These plants grow vertically from a single stem and have leaves that emerge directly from the stem. You can think of pearl weed, Pogostemon, and bacopa. The basket, ring or rubber band that has been wrapped around the base stems must be removed to prepare the plant. The substrate should be placed at least 2-3 inches deep in each stem. Plant the stem plants individually, not in a bunch. Leave enough space between each other to allow the roots to grow. Use tweezers to easily plant them, and if needed, wrap plant weights at the bottom to prevent them from floating away. If the stems have no roots, some people will float them at the surface until they develop roots and then plant them into the substrate. Stem plants are accustomed to liquid fertilizers because they prefer to be fed from the water column.
7. Bulb Plants
A bulb or tuber can be used to grow many different types of plants, including the dwarf aquarium lily (banana plant), dwarf aquarium lily (tiger lotus), and aponogetons. To remove any rocks wool or loose substrate, rinse the bulb or tubers and then place it on top. To keep the bulb from floating, either wait until it sinks or place it on top of a piece hardscape. New leaves and roots should quickly sprout from the bulb, but if there is no growth after one to three weeks, try turning the bulb over because it may be upside-down. Bulb plants can grow tall and reach the water surface with leaves.
Banana Plant (Nymphoides Aquata)
There are many kinds of foreground plants and even mosses that can be used to cover the ground in your aquarium, but this section is specifically referring to short, dense carpeting plants with lots of tiny leaves and very weak roots. Monte carlo and dwarf child tears are examples. This is not the same as the grass-like carpeting plant dwarf sagittaria or micro sword mentioned in Section 4. Most websites recommend that you cut up a pot full of carpeting plants and place them around your aquarium. But, the roots are too fragile or small and they end up floating away.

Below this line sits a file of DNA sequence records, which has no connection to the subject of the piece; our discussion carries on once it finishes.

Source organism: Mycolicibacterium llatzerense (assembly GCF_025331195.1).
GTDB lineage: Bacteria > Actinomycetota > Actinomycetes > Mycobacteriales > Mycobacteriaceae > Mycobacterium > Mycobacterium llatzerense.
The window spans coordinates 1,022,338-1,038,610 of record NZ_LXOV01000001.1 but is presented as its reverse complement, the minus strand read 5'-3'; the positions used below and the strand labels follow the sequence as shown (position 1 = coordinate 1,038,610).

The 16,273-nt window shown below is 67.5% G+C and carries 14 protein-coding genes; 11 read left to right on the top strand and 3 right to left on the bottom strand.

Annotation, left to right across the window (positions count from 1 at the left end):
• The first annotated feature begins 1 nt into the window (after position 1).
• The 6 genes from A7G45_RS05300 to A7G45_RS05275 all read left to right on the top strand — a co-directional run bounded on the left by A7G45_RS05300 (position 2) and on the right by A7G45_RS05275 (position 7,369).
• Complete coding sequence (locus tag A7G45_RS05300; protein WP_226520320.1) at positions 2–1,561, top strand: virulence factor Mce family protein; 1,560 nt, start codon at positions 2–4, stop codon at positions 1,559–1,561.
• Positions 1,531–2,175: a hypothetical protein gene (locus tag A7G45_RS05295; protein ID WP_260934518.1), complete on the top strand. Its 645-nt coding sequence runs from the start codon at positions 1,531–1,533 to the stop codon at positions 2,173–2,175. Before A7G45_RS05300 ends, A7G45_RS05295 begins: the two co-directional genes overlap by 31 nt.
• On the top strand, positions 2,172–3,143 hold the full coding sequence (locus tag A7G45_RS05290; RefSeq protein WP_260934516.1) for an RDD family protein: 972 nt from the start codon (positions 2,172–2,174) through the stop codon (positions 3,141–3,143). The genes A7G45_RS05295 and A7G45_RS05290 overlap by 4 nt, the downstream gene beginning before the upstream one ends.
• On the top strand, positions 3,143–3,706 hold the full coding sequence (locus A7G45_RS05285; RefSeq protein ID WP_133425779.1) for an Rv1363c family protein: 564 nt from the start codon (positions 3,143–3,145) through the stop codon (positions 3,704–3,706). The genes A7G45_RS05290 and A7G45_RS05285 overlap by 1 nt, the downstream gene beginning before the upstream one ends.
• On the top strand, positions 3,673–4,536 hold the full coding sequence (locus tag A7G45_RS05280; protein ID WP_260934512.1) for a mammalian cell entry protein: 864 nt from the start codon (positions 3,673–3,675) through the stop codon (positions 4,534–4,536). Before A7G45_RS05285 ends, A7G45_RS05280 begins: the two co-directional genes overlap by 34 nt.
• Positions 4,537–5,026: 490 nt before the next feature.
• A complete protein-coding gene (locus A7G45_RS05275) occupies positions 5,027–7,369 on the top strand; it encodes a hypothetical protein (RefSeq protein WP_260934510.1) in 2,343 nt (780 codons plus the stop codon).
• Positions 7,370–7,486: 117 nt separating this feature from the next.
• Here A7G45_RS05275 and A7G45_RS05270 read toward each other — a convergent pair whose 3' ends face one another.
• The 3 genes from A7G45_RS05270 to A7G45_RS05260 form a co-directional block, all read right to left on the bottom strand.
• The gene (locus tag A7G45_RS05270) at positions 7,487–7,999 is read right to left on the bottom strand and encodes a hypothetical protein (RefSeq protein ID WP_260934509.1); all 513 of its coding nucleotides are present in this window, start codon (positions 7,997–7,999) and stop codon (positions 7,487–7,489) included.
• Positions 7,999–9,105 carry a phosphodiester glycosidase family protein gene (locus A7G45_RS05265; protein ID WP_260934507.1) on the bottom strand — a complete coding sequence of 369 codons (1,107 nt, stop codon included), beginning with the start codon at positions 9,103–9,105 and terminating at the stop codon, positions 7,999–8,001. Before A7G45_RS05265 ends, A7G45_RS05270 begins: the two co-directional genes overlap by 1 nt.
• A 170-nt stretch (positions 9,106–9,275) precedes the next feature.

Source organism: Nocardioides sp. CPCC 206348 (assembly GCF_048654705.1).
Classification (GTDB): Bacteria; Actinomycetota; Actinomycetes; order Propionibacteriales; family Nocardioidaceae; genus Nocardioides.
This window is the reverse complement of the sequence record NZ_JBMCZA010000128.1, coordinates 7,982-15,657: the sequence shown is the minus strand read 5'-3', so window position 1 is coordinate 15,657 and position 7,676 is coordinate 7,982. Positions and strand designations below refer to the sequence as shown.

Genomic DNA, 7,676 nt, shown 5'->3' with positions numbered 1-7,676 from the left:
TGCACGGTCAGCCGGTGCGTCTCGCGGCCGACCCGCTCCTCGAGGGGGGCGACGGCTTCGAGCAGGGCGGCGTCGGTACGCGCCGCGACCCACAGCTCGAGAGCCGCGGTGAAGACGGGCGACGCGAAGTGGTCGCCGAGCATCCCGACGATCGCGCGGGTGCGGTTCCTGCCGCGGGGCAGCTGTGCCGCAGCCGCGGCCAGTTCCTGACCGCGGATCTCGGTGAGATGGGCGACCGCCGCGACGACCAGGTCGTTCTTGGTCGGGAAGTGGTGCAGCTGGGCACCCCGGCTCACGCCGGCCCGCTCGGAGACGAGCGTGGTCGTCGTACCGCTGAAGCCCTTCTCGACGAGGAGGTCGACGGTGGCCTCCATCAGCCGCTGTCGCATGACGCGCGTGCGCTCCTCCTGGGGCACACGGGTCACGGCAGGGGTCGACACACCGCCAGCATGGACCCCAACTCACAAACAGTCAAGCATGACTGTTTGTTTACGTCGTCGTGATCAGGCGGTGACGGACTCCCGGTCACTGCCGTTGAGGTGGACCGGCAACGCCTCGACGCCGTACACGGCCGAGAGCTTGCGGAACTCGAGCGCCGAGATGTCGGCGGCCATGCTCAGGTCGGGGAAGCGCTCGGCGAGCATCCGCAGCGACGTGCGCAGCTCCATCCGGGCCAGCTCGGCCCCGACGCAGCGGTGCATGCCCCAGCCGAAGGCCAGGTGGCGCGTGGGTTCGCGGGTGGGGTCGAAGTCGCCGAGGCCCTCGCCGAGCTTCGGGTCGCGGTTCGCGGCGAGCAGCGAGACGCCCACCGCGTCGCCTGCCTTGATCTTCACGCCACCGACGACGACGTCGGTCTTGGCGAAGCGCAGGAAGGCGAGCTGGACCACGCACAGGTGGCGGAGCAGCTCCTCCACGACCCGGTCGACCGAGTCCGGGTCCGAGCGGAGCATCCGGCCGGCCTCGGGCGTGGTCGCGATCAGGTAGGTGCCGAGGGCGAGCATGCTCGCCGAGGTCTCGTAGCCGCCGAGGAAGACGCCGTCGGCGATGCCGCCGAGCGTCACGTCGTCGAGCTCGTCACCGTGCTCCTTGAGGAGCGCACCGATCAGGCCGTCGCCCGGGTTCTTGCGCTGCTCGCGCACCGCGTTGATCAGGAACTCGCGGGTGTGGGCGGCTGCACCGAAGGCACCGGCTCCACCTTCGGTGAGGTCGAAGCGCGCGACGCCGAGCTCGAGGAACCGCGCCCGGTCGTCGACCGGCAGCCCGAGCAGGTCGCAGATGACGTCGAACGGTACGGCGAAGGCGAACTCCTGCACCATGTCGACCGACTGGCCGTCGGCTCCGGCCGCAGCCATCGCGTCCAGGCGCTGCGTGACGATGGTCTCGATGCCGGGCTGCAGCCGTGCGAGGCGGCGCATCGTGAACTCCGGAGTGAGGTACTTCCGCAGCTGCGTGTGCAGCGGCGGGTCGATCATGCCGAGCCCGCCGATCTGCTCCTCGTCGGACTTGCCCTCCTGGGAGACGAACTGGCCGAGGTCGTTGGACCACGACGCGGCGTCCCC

Instead, you can place the entire pot in the substrate and allow the plant to carpet from there. The basket and rockwool will keep your carpeting plants from floating around and give you a strong base to root. Once your carpeting plant is established, you can take out the potted section. Carpeting plants need lots of light, carbon dioxide (CO2) pressurized, and both liquid fertilizers as root tabs.
Monte carlo (Micranthemum tweediei)
9. Floating Plants
We can’t forget floating plants, which are the easiest to add to your aquarium. Familiar varieties include frogbit, dwarf water lettuce, duckweed, and even certain stem plants like water sprite. Just place them on the water surface and give them plenty of light and liquid fertilizers. Slow down the current so that their leaves don’t get too damp. Some people like to use fishing line or airline tubing to contain the floating plants and prevent them from getting pushed underwater by the filter output. Our final tip is to make sure that they don’t cover the entire surface of the water or else you may have issues with oxygen depletion for the fish and lack of light for the other plants down below.
All the best for your new aquarium plants. You can find our free guide on plant nutrient deficiencies to help you troubleshoot the issue if your plants are not growing well.